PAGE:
• UL1987 Rating for Wind Uplift. The UL1987 is an important safety standard for testing how well a roof system handles wind uplift. The rating is determined in pounds per square foot, indicating the highest wind speed a roof can withstand before failing. Learn more about the UL1987 test here

The Importance of a Warranty That Covers High Winds  

Choosing a roof with standard warranty coverage for high winds is crucial. This type of coverage ensures that the roofing system can withstand high winds and is particularly important for homeowners in tornado and hurricane-prone areas.

Before deciding on a roof, it’s important to thoroughly review the manufacturer’s warranty and read the fine print.

For example, some roofing manufacturers provide only basic warranty coverage and won’t cover damage from high winds or hail impact. Other manufacturers may charge extra for coverage against high winds or prorate the warranty length.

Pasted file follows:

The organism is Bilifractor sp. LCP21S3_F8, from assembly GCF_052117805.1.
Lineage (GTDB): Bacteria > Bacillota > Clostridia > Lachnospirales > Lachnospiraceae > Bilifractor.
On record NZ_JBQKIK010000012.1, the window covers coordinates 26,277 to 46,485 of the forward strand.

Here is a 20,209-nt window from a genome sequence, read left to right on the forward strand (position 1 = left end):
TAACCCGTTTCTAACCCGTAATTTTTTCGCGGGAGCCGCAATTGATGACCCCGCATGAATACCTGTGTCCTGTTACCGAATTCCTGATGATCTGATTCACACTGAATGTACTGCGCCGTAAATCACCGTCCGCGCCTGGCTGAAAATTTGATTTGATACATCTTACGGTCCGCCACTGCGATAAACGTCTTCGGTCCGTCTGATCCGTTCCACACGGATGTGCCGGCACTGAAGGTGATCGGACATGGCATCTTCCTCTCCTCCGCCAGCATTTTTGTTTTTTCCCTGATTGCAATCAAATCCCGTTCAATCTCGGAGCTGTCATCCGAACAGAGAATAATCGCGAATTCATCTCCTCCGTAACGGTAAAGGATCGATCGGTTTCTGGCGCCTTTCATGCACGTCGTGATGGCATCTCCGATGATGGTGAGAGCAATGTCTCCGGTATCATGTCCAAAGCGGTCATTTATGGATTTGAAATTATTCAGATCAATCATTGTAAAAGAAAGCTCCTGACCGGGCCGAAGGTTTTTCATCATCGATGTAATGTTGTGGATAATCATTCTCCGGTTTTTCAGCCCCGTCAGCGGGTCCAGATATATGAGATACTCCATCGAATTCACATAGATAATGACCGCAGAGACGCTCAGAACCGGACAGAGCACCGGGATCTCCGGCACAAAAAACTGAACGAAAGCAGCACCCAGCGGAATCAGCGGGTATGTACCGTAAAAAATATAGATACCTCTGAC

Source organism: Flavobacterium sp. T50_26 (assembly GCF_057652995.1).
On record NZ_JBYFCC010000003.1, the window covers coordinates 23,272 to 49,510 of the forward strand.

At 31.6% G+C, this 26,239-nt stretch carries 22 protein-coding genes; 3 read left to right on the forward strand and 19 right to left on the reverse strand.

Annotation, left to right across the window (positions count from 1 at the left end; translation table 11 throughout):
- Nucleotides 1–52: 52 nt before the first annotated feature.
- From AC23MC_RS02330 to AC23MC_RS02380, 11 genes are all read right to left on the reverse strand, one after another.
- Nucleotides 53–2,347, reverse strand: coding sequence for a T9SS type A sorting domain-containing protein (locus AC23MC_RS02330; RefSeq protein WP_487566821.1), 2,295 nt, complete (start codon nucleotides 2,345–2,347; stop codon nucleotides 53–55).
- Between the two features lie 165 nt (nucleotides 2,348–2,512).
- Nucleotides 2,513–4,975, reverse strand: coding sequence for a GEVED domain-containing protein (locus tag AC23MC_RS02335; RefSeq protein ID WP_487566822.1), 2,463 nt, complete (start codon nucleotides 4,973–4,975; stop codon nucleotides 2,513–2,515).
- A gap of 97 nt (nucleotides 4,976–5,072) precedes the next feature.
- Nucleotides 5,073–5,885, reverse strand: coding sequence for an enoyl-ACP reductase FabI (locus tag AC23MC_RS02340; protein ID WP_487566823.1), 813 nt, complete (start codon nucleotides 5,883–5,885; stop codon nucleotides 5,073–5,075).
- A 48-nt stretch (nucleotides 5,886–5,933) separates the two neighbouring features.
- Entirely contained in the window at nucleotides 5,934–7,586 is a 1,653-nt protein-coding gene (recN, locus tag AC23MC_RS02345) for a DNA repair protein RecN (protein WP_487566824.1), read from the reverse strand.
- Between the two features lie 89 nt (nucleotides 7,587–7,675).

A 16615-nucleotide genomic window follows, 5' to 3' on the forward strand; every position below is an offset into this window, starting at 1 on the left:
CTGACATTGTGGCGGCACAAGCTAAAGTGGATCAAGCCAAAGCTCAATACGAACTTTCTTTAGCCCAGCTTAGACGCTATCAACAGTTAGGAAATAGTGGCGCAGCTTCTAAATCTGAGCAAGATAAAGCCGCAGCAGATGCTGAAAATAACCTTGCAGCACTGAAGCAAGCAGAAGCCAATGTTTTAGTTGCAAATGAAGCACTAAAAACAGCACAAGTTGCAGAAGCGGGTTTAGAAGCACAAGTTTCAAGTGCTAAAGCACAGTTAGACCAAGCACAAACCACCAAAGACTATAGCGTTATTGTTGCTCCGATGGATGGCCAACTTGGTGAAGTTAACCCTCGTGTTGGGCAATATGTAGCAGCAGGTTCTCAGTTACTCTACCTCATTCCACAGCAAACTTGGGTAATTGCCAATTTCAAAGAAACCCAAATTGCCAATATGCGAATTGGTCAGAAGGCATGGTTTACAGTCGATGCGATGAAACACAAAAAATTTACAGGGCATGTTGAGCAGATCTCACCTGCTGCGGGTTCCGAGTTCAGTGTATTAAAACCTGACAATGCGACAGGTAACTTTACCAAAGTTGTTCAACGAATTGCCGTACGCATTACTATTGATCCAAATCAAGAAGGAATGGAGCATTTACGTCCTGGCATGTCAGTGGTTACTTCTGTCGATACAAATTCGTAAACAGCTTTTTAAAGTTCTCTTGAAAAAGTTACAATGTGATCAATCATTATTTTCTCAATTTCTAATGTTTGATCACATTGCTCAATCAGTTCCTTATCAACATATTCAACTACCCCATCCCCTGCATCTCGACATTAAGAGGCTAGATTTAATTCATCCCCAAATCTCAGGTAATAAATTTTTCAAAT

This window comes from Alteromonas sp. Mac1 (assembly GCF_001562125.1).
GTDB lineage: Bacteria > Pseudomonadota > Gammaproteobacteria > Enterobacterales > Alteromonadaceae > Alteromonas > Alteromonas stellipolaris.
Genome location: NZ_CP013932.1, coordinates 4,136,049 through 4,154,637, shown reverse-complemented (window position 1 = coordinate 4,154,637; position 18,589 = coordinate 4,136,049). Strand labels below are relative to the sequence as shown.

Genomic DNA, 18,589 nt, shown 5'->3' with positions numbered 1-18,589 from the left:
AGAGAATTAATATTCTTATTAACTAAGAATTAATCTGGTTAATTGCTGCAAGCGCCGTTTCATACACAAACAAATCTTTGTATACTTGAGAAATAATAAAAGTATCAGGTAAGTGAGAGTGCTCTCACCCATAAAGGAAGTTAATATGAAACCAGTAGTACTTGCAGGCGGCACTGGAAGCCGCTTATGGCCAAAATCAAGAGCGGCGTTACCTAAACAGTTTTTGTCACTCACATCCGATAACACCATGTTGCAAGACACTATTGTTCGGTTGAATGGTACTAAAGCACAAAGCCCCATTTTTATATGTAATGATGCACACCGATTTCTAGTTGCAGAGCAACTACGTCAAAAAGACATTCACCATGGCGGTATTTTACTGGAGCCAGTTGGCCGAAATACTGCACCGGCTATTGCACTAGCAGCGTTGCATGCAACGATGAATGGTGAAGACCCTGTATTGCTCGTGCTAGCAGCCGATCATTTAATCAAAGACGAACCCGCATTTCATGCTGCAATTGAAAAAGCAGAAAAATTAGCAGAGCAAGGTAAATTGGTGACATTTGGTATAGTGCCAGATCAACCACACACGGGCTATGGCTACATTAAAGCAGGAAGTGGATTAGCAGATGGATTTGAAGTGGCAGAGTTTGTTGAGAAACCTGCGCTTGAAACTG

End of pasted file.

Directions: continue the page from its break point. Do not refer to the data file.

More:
Be sure to look for a roof that comes with a Lifetime Limited Warranty covering hail and wind. If you plan to sell your home in the future, look for a manufacturer that allows warranty transfers to the new owners.  

What is the Best Roofing Material for High Winds?  

As mentioned previously, look for a roof that can withstand more than just high winds. This can present a challenge when considering asphalt shingles, clay tiles, or wood shakes. While some of these materials can resist high winds, they may not resist hail or wind-driven rain.

For example, asphalt shingles are prone to wind uplift, warping, cupping, and curling around the edges. When high winds blow through, the warped shingles are easily blown off the roof.